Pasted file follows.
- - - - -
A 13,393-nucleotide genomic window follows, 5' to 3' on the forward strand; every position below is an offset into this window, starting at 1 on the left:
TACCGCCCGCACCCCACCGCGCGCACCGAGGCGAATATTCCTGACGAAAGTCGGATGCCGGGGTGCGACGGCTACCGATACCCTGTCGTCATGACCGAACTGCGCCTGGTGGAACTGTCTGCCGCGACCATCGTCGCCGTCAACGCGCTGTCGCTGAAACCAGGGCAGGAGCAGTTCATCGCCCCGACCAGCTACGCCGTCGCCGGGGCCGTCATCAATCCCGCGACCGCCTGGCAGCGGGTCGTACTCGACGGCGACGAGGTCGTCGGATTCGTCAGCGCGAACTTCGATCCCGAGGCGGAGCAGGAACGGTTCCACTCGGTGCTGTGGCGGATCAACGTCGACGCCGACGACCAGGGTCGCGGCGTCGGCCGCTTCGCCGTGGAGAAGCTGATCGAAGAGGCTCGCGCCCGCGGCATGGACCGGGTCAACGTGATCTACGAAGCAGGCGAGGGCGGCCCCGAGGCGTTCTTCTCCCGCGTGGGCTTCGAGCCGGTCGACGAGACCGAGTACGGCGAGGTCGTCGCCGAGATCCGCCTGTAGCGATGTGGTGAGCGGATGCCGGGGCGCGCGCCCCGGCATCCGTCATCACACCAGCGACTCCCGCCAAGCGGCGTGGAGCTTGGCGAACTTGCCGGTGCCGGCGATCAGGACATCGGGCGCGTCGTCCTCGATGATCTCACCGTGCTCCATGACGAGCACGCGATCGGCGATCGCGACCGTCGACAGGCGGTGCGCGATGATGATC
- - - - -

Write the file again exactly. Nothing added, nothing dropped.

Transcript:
A 13,393-nucleotide genomic window follows, 5' to 3' on the forward strand; every position below is an offset into this window, starting at 1 on the left:
TACCGCCCGCACCCCACCGCGCGCACCGAGGCGAATATTCCTGACGAAAGTCGGATGCCGGGGTGCGACGGCTACCGATACCCTGTCGTCATGACCGAACTGCGCCTGGTGGAACTGTCTGCCGCGACCATCGTCGCCGTCAACGCGCTGTCGCTGAAACCAGGGCAGGAGCAGTTCATCGCCCCGACCAGCTACGCCGTCGCCGGGGCCGTCATCAATCCCGCGACCGCCTGGCAGCGGGTCGTACTCGACGGCGACGAGGTCGTCGGATTCGTCAGCGCGAACTTCGATCCCGAGGCGGAGCAGGAACGGTTCCACTCGGTGCTGTGGCGGATCAACGTCGACGCCGACGACCAGGGTCGCGGCGTCGGCCGCTTCGCCGTGGAGAAGCTGATCGAAGAGGCTCGCGCCCGCGGCATGGACCGGGTCAACGTGATCTACGAAGCAGGCGAGGGCGGCCCCGAGGCGTTCTTCTCCCGCGTGGGCTTCGAGCCGGTCGACGAGACCGAGTACGGCGAGGTCGTCGCCGAGATCCGCCTGTAGCGATGTGGTGAGCGGATGCCGGGGCGCGCGCCCCGGCATCCGTCATCACACCAGCGACTCCCGCCAAGCGGCGTGGAGCTTGGCGAACTTGCCGGTGCCGGCGATCAGGACATCGGGCGCGTCGTCCTCGATGATCTCACCGTGCTCCATGACGAGCACGCGATCGGCGATCGCGACCGTCGACAGGCGGTGCGCGATGATGATC